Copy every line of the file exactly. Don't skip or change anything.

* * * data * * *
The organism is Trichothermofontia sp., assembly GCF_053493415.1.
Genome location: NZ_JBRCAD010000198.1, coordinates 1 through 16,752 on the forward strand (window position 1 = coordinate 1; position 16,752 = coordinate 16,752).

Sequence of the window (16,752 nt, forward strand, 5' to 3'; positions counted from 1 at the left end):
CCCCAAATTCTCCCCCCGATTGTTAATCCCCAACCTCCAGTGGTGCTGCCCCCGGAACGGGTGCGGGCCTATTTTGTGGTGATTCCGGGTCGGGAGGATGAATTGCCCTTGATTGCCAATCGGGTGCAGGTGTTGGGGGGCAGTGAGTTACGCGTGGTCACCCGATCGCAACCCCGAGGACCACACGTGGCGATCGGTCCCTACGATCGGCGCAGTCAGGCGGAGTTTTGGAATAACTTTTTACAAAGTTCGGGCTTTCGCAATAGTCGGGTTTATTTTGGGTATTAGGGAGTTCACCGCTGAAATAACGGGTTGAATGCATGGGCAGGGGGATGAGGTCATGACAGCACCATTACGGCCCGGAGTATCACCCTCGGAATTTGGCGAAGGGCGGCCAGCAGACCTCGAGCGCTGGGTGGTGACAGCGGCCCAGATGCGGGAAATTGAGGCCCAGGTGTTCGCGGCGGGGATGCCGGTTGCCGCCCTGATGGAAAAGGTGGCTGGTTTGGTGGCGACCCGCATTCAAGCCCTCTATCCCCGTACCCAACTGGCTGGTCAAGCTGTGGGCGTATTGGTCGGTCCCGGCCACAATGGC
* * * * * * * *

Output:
The organism is Trichothermofontia sp., assembly GCF_053493415.1.
Genome location: NZ_JBRCAD010000198.1, coordinates 1 through 16,752 on the forward strand (window position 1 = coordinate 1; position 16,752 = coordinate 16,752).

Sequence of the window (16,752 nt, forward strand, 5' to 3'; positions counted from 1 at the left end):
CCCCAAATTCTCCCCCCGATTGTTAATCCCCAACCTCCAGTGGTGCTGCCCCCGGAACGGGTGCGGGCCTATTTTGTGGTGATTCCGGGTCGGGAGGATGAATTGCCCTTGATTGCCAATCGGGTGCAGGTGTTGGGGGGCAGTGAGTTACGCGTGGTCACCCGATCGCAACCCCGAGGACCACACGTGGCGATCGGTCCCTACGATCGGCGCAGTCAGGCGGAGTTTTGGAATAACTTTTTACAAAGTTCGGGCTTTCGCAATAGTCGGGTTTATTTTGGGTATTAGGGAGTTCACCGCTGAAATAACGGGTTGAATGCATGGGCAGGGGGATGAGGTCATGACAGCACCATTACGGCCCGGAGTATCACCCTCGGAATTTGGCGAAGGGCGGCCAGCAGACCTCGAGCGCTGGGTGGTGACAGCGGCCCAGATGCGGGAAATTGAGGCCCAGGTGTTCGCGGCGGGGATGCCGGTTGCCGCCCTGATGGAAAAGGTGGCTGGTTTGGTGGCGACCCGCATTCAAGCCCTCTATCCCCGTACCCAACTGGCTGGTCAAGCTGTGGGCGTATTGGTCGGTCCCGGCCACAATGGC